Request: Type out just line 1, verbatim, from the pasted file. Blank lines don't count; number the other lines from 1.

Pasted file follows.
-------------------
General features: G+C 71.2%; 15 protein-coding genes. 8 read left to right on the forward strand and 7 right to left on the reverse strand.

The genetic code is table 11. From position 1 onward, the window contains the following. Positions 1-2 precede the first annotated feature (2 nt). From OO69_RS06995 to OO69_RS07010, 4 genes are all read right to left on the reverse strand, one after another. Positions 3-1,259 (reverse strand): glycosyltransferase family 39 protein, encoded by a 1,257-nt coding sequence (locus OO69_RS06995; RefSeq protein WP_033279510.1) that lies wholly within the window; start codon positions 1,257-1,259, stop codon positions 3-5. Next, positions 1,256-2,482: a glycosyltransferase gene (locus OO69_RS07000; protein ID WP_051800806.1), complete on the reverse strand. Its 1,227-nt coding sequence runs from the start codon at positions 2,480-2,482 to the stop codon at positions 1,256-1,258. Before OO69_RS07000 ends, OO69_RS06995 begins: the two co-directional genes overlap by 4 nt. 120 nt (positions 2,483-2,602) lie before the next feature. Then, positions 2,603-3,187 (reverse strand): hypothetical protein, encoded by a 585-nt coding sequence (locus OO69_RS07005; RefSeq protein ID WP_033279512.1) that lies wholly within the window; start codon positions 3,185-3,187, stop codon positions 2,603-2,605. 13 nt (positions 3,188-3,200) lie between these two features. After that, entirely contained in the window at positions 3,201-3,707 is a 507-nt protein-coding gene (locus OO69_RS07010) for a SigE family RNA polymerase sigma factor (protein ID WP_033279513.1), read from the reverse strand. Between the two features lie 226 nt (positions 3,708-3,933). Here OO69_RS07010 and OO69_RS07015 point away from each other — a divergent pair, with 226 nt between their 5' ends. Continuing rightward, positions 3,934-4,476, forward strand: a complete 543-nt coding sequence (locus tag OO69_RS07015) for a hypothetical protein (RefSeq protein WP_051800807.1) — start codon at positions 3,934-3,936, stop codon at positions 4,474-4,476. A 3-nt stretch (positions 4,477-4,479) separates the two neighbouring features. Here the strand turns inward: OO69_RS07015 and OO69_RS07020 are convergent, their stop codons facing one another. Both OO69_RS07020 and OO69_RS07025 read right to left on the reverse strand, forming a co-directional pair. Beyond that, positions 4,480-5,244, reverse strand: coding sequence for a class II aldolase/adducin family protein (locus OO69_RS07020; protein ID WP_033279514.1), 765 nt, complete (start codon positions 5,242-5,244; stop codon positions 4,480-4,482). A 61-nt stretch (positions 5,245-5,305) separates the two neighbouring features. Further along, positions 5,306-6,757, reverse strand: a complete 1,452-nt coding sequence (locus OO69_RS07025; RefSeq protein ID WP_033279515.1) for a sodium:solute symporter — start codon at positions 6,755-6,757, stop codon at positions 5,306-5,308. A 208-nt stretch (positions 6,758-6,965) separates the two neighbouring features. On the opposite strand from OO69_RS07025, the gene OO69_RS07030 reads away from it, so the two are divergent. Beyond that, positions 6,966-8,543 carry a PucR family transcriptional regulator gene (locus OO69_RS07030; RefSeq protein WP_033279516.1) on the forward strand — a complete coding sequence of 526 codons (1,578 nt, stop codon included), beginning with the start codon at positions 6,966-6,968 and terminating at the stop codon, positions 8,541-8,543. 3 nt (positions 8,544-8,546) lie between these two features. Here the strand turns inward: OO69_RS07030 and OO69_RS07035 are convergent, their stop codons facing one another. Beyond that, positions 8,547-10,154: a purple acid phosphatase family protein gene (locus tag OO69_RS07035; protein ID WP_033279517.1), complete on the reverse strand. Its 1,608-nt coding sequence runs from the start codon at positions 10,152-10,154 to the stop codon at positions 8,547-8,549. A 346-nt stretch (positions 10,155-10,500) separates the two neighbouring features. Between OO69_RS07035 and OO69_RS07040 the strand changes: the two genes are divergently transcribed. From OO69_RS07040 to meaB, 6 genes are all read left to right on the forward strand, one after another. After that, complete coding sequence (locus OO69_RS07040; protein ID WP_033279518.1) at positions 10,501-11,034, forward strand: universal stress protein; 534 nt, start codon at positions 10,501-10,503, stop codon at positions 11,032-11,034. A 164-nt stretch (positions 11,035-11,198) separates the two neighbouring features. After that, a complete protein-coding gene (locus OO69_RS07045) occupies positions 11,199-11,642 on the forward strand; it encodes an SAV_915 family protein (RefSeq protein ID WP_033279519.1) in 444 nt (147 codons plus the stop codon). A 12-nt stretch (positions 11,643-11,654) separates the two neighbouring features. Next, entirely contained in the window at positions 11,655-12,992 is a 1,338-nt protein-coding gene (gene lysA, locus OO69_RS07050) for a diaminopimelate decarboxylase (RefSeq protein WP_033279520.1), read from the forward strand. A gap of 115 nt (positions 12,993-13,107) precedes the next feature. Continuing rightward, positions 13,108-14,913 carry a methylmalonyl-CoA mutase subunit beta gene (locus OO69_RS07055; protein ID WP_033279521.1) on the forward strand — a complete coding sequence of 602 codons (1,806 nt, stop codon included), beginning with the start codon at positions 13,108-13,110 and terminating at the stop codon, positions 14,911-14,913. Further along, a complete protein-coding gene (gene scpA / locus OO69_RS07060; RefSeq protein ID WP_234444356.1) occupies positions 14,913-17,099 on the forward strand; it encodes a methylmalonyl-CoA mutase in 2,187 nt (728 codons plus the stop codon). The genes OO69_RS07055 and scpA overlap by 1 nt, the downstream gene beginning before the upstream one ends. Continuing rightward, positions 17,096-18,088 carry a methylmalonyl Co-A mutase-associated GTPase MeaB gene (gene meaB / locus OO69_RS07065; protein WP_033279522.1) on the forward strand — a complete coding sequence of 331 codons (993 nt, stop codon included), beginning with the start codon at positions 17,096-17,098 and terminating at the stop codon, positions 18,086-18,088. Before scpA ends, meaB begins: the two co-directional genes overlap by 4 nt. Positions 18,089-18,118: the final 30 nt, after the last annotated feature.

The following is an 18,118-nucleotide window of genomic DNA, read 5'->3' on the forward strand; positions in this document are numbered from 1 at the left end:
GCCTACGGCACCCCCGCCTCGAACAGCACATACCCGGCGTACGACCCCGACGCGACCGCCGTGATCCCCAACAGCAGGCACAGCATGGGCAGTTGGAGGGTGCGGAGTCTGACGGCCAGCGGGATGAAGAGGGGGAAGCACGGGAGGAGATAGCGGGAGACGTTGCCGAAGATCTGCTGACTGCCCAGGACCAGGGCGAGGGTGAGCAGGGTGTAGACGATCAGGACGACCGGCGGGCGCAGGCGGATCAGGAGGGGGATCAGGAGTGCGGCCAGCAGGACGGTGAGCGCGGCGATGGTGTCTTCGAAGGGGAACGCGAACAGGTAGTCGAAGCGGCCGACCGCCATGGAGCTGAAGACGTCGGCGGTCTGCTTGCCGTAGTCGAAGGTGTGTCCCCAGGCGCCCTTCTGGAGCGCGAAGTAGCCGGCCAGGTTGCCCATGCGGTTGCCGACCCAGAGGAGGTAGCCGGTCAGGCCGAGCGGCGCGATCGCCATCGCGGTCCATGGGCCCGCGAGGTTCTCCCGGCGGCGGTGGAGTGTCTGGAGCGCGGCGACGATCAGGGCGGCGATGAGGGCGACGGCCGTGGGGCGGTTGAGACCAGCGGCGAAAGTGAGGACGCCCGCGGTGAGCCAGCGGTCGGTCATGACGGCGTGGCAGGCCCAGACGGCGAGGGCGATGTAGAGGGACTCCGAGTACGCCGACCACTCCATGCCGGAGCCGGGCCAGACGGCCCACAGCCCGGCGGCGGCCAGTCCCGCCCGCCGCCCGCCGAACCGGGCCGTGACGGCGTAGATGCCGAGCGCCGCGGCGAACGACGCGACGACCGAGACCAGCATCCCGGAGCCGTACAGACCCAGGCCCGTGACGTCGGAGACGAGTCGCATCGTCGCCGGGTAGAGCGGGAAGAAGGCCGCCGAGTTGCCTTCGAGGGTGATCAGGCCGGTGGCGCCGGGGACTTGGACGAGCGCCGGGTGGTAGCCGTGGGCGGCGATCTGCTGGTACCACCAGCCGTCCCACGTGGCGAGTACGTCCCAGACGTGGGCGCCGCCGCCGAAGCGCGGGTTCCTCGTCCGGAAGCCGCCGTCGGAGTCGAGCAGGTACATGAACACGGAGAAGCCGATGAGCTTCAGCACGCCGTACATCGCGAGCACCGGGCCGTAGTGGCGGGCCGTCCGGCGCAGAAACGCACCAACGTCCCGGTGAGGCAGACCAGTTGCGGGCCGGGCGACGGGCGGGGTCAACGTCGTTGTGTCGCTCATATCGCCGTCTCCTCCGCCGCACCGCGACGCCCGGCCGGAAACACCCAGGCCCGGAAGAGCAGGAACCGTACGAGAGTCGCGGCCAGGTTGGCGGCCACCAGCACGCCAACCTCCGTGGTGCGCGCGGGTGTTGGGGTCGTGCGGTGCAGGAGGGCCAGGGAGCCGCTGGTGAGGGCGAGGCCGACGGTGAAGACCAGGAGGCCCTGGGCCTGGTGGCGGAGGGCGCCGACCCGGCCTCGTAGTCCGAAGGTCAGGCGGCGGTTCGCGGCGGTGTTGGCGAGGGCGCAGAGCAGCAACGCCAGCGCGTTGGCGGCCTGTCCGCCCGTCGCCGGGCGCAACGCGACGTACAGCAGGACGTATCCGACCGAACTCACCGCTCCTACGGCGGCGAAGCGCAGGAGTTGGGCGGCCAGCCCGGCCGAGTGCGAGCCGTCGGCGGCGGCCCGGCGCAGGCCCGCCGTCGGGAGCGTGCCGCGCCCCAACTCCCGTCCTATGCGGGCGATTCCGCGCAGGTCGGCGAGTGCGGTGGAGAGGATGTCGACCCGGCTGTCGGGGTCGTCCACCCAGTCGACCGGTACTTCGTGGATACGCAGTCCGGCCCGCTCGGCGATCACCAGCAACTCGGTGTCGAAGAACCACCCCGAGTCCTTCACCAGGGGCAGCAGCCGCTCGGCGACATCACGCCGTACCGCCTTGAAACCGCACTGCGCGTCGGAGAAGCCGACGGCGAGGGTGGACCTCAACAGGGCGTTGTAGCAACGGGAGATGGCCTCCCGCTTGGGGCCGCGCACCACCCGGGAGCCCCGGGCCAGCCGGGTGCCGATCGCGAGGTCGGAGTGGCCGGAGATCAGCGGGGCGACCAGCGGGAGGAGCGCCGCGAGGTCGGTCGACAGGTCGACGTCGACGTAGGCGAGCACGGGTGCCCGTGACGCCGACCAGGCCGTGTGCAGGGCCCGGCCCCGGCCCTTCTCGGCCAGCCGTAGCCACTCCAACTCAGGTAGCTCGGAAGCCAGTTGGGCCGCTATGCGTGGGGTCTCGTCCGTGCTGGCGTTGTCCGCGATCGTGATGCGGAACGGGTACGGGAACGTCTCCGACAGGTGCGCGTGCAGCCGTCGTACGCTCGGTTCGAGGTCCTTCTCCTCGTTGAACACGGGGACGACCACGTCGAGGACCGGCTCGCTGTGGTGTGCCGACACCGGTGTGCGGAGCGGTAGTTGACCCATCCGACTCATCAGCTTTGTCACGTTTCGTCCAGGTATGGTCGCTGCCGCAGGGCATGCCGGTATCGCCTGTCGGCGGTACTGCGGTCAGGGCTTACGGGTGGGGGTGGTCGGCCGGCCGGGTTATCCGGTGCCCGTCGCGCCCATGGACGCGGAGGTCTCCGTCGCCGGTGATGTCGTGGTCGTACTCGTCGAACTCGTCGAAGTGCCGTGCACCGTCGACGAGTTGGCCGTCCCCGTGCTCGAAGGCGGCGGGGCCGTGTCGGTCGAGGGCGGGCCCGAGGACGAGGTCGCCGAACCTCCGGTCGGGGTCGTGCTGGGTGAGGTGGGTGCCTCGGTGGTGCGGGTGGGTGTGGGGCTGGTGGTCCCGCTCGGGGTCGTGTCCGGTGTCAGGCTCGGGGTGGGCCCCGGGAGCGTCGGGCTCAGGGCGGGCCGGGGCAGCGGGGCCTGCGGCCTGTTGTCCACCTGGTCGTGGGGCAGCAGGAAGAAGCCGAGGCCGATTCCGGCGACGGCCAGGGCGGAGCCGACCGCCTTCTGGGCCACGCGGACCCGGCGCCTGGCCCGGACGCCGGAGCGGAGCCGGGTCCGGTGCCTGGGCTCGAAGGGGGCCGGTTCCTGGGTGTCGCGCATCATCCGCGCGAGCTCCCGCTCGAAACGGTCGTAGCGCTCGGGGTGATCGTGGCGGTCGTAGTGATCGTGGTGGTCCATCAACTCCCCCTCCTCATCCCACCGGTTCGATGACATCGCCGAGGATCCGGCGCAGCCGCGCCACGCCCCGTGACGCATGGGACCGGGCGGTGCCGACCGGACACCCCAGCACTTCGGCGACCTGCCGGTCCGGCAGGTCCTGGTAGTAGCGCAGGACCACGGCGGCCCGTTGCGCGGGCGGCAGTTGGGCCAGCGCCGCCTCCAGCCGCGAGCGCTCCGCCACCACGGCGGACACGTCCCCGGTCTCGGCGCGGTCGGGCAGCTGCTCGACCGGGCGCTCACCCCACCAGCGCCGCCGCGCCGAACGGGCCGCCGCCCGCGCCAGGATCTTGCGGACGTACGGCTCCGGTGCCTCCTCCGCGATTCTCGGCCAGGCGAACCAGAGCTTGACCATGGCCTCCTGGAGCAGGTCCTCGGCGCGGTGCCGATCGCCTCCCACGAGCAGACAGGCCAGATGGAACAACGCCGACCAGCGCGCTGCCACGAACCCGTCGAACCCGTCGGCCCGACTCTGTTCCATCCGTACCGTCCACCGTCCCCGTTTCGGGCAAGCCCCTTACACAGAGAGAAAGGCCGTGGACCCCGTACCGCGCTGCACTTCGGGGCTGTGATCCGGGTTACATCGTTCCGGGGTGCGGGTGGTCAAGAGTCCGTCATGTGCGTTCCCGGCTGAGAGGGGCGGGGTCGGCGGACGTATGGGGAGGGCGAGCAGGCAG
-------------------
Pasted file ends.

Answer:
General features: G+C 71.2%; 15 protein-coding genes. 8 read left to right on the forward strand and 7 right to left on the reverse strand.